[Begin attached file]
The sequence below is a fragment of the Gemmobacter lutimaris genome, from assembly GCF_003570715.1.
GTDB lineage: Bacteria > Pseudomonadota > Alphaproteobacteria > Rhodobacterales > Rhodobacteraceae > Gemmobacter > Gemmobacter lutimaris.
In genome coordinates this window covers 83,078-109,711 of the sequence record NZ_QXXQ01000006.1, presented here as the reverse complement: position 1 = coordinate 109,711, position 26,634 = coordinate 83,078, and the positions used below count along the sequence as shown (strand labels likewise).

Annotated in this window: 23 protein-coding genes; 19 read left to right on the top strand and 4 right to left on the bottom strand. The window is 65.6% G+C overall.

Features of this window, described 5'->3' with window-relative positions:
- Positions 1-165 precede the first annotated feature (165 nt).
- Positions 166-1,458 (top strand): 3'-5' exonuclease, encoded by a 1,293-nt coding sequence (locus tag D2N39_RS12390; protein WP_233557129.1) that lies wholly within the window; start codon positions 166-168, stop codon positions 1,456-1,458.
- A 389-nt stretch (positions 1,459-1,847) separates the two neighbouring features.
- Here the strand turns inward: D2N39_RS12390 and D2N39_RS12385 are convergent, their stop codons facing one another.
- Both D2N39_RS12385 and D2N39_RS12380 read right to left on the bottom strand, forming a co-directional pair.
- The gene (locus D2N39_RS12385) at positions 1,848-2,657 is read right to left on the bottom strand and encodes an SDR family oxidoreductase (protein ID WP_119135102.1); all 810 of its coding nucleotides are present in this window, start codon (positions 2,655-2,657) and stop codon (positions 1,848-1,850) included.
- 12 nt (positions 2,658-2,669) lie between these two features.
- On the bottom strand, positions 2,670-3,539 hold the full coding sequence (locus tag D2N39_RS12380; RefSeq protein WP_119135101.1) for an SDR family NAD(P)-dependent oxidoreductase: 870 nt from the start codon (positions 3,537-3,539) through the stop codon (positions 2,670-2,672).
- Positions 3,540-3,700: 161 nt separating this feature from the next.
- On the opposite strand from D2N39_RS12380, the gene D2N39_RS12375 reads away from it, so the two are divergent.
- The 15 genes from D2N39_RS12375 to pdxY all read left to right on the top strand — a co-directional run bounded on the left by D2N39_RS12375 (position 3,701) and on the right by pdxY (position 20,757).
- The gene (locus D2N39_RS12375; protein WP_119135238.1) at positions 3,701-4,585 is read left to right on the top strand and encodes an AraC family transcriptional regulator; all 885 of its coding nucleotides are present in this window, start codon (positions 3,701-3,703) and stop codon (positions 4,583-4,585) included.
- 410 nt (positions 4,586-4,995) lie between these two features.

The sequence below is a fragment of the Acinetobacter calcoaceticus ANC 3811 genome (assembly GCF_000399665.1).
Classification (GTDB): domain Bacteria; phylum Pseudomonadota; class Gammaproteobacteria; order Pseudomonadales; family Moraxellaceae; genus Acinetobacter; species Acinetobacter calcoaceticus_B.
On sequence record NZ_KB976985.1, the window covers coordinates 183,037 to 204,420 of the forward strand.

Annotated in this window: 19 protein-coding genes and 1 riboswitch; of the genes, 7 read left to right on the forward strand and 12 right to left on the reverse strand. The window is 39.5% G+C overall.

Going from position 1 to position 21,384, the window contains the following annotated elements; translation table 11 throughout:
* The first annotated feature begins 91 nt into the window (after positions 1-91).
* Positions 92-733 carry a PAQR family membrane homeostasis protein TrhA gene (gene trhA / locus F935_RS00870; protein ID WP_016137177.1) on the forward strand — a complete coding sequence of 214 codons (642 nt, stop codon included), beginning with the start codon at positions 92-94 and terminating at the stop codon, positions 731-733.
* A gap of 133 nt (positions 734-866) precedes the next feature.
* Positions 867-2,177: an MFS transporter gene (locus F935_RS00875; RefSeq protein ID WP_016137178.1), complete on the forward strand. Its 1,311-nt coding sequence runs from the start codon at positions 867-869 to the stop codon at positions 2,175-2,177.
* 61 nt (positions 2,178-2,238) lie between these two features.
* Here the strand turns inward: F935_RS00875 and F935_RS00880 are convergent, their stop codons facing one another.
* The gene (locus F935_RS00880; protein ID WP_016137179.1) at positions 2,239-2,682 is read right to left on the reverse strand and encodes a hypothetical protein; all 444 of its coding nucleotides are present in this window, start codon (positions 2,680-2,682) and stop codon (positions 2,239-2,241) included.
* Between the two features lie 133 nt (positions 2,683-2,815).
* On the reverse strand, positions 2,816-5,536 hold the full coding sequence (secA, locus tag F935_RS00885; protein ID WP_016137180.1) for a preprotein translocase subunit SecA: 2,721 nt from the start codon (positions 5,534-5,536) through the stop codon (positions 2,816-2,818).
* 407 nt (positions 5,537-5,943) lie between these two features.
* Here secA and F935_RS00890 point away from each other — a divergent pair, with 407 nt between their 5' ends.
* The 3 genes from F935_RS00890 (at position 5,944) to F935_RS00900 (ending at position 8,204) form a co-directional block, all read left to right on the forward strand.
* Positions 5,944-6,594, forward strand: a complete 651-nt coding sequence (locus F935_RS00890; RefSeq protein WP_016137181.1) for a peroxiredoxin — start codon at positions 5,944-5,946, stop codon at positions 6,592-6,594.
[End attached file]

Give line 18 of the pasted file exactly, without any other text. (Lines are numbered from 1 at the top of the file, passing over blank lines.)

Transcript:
- 410 nt (positions 4,586-4,995) lie between these two features.